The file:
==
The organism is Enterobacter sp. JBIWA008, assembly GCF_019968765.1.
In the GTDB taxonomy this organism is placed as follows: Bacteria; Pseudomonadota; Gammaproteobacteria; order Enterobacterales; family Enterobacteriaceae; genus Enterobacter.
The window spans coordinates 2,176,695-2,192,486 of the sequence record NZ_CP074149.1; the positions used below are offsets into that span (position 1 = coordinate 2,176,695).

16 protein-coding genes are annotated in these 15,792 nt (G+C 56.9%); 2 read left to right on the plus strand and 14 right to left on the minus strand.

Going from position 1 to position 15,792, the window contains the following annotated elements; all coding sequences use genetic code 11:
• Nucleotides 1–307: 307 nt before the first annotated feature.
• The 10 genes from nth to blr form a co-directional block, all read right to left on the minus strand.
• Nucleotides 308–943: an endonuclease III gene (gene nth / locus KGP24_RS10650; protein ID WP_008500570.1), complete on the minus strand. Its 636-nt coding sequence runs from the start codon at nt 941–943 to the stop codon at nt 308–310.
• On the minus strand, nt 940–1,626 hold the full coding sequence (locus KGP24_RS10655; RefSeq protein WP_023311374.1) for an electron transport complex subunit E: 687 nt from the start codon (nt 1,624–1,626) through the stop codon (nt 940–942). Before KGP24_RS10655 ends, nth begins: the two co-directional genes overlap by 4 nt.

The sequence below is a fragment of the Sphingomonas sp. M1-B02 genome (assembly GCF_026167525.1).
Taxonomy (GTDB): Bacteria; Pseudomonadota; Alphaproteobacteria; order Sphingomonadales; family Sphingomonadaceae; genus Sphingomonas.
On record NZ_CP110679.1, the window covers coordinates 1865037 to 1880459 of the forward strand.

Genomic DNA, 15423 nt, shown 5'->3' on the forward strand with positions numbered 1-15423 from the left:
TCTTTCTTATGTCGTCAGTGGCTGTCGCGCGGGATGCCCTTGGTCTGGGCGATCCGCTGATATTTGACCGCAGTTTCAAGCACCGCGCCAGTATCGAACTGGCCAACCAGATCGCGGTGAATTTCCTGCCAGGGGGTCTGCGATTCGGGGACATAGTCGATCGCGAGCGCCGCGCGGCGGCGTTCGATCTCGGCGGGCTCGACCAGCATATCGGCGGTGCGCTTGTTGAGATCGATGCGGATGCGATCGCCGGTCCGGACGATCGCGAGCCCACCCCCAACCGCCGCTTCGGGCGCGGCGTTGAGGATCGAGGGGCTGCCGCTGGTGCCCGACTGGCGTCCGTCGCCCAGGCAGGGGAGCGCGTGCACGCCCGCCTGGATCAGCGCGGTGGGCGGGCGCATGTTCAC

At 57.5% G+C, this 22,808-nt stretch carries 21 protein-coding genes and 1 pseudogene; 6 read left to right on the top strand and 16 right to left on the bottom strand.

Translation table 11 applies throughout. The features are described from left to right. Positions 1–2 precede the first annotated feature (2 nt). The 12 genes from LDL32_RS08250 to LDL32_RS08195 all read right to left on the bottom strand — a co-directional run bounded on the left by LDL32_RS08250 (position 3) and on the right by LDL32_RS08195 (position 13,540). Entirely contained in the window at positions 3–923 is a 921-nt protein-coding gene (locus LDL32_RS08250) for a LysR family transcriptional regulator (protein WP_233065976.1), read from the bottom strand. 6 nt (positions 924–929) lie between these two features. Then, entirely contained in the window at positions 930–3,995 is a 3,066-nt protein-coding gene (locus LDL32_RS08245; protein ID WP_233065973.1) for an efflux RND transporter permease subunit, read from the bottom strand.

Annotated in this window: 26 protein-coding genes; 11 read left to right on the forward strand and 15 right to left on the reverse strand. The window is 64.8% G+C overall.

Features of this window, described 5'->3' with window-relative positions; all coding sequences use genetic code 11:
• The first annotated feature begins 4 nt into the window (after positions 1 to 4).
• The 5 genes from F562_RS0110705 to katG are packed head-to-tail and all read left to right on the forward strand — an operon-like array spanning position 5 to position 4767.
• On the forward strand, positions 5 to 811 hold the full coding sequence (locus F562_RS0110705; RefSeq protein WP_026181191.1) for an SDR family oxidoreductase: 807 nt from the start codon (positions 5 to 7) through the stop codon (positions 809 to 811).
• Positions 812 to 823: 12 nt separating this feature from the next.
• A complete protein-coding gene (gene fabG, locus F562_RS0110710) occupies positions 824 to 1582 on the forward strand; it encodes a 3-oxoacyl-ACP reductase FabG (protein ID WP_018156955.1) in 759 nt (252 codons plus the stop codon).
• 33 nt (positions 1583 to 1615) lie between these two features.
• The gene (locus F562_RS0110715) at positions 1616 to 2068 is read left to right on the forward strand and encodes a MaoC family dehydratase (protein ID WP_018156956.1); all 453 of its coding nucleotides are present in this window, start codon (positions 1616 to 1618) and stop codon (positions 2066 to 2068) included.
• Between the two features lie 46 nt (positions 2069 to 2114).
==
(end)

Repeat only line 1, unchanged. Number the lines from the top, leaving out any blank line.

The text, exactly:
The organism is Enterobacter sp. JBIWA008, assembly GCF_019968765.1.